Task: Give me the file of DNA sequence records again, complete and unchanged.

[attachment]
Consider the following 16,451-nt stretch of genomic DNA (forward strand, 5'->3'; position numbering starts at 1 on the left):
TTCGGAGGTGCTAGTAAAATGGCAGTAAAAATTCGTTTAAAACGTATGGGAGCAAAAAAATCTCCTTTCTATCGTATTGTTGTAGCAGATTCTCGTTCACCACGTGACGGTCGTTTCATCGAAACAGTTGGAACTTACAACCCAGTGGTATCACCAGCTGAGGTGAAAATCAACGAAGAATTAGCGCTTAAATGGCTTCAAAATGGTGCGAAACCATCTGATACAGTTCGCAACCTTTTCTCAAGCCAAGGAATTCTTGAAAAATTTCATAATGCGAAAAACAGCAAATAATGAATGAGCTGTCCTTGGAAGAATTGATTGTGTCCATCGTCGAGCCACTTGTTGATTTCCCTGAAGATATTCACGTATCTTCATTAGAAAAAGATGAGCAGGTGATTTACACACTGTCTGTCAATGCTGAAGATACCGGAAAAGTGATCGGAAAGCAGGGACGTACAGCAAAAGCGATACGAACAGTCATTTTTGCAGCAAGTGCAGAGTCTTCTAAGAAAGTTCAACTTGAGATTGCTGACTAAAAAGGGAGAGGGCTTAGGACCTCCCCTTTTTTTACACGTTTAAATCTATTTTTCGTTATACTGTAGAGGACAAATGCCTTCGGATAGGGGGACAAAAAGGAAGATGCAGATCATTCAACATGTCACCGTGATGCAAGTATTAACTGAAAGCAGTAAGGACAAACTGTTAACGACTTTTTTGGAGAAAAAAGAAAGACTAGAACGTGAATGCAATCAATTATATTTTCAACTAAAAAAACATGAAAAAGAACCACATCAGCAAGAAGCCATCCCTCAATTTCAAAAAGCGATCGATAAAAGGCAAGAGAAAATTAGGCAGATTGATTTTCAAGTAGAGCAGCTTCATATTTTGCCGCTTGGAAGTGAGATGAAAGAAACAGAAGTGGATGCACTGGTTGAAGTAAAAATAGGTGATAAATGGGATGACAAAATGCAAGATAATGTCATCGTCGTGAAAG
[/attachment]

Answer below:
Consider the following 16,451-nt stretch of genomic DNA (forward strand, 5'->3'; position numbering starts at 1 on the left):
TTCGGAGGTGCTAGTAAAATGGCAGTAAAAATTCGTTTAAAACGTATGGGAGCAAAAAAATCTCCTTTCTATCGTATTGTTGTAGCAGATTCTCGTTCACCACGTGACGGTCGTTTCATCGAAACAGTTGGAACTTACAACCCAGTGGTATCACCAGCTGAGGTGAAAATCAACGAAGAATTAGCGCTTAAATGGCTTCAAAATGGTGCGAAACCATCTGATACAGTTCGCAACCTTTTCTCAAGCCAAGGAATTCTTGAAAAATTTCATAATGCGAAAAACAGCAAATAATGAATGAGCTGTCCTTGGAAGAATTGATTGTGTCCATCGTCGAGCCACTTGTTGATTTCCCTGAAGATATTCACGTATCTTCATTAGAAAAAGATGAGCAGGTGATTTACACACTGTCTGTCAATGCTGAAGATACCGGAAAAGTGATCGGAAAGCAGGGACGTACAGCAAAAGCGATACGAACAGTCATTTTTGCAGCAAGTGCAGAGTCTTCTAAGAAAGTTCAACTTGAGATTGCTGACTAAAAAGGGAGAGGGCTTAGGACCTCCCCTTTTTTTACACGTTTAAATCTATTTTTCGTTATACTGTAGAGGACAAATGCCTTCGGATAGGGGGACAAAAAGGAAGATGCAGATCATTCAACATGTCACCGTGATGCAAGTATTAACTGAAAGCAGTAAGGACAAACTGTTAACGACTTTTTTGGAGAAAAAAGAAAGACTAGAACGTGAATGCAATCAATTATATTTTCAACTAAAAAAACATGAAAAAGAACCACATCAGCAAGAAGCCATCCCTCAATTTCAAAAAGCGATCGATAAAAGGCAAGAGAAAATTAGGCAGATTGATTTTCAAGTAGAGCAGCTTCATATTTTGCCGCTTGGAAGTGAGATGAAAGAAACAGAAGTGGATGCACTGGTTGAAGTAAAAATAGGTGATAAATGGGATGACAAAATGCAAGATAATGTCATCGTCGTGAAAG